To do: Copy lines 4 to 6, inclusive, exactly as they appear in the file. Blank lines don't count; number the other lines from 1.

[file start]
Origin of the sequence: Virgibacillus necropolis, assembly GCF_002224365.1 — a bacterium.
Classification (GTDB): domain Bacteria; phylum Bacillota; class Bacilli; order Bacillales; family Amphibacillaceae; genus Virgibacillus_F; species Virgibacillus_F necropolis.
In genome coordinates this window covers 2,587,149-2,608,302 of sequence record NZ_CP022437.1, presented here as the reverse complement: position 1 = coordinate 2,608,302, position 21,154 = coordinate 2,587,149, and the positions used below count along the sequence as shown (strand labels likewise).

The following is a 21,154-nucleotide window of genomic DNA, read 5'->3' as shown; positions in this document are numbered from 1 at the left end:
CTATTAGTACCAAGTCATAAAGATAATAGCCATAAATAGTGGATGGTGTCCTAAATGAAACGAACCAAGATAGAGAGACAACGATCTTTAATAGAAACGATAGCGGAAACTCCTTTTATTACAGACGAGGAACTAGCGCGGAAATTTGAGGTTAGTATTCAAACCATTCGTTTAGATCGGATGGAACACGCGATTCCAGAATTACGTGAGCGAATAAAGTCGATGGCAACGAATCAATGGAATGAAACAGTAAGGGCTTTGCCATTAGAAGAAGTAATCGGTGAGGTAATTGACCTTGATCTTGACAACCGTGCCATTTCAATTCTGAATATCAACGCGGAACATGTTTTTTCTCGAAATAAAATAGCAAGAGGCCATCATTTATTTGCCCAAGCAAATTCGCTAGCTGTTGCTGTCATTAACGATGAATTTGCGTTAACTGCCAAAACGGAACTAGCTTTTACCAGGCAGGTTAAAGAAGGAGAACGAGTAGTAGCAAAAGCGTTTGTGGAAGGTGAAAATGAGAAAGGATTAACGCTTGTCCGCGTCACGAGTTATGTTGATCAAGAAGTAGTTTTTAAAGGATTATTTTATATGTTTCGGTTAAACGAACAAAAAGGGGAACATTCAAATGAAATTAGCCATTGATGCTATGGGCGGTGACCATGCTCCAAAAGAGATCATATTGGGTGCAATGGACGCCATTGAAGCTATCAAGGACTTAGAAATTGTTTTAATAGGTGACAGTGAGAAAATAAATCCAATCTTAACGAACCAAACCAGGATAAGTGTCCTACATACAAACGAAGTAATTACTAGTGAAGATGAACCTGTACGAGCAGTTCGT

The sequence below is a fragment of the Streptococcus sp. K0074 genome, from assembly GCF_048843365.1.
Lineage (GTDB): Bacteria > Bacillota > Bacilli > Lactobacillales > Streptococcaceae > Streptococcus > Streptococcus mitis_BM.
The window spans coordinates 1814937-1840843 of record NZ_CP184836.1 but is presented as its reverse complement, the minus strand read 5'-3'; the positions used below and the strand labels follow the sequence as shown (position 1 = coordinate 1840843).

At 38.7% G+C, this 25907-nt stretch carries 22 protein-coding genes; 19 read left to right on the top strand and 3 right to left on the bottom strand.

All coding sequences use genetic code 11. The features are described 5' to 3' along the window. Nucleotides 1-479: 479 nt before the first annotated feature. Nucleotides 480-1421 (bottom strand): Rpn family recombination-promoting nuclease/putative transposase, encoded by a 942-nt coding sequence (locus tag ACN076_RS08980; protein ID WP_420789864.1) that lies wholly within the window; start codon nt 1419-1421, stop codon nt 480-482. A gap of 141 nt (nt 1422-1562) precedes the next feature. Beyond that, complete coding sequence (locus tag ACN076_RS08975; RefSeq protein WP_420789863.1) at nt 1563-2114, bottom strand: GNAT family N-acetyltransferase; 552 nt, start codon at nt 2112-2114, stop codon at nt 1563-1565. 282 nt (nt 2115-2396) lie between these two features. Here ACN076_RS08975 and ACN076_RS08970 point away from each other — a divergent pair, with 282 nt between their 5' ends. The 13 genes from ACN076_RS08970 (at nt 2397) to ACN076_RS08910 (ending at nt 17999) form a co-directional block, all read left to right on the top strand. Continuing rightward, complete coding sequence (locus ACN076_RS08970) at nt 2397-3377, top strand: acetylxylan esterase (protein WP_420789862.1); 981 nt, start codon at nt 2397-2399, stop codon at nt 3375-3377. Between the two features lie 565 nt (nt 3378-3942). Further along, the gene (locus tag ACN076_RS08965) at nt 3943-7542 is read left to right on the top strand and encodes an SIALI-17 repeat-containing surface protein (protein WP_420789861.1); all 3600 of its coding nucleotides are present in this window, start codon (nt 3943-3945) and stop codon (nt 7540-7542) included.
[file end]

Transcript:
The following is a 21,154-nucleotide window of genomic DNA, read 5'->3' as shown; positions in this document are numbered from 1 at the left end:
CTATTAGTACCAAGTCATAAAGATAATAGCCATAAATAGTGGATGGTGTCCTAAATGAAACGAACCAAGATAGAGAGACAACGATCTTTAATAGAAACGATAGCGGAAACTCCTTTTATTACAGACGAGGAACTAGCGCGGAAATTTGAGGTTAGTATTCAAACCATTCGTTTAGATCGGATGGAACACGCGATTCCAGAATTACGTGAGCGAATAAAGTCGATGGCAACGAATCAATGGAATGAAACAGTAAGGGCTTTGCCATTAGAAGAAGTAATCGGTGAGGTAATTGACCTTGATCTTGACAACCGTGCCATTTCAATTCTGAATATCAACGCGGAACATGTTTTTTCTCGAAATAAAATAGCAAGAGGCCATCATTTATTTGCCCAAGCAAATTCGCTAGCTGTTGCTGTCATTAACGATGAATTTGCGTTAACTGCCAAAACGGAACTAGCTTTTACCAGGCAGGTTAAAGAAGGAGAACGAGTAGTAGCAAAAGCGTTTGTGGAAGGTGAAAATGAGAAAGGATTAACGCTTGTCCGCGTCACGAGTTATGTTGATCAAGAAGTAGTTTTTAAAGGATTATTTTATATGTTTCGGTTAAACGAACAAAAAGGGGAACATTCAAATGAAATTAGCCATTGATGCTATGGGCGGTGACCATGCTCCAAAAGAGATCATATTGGGTGCAATGGACGCCATTGAAGCTATCAAGGACTTAGAAATTGTTTTAATAGGTGACAGTGAGAAAATAAATCCAATCTTAACGAACCAAACCAGGATAAGTGTCCTACATACAAACGAAGTAATTACTAGTGAAGATGAACCTGTACGAGCAGTTCGT

The sequence below is a fragment of the Streptococcus sp. K0074 genome, from assembly GCF_048843365.1.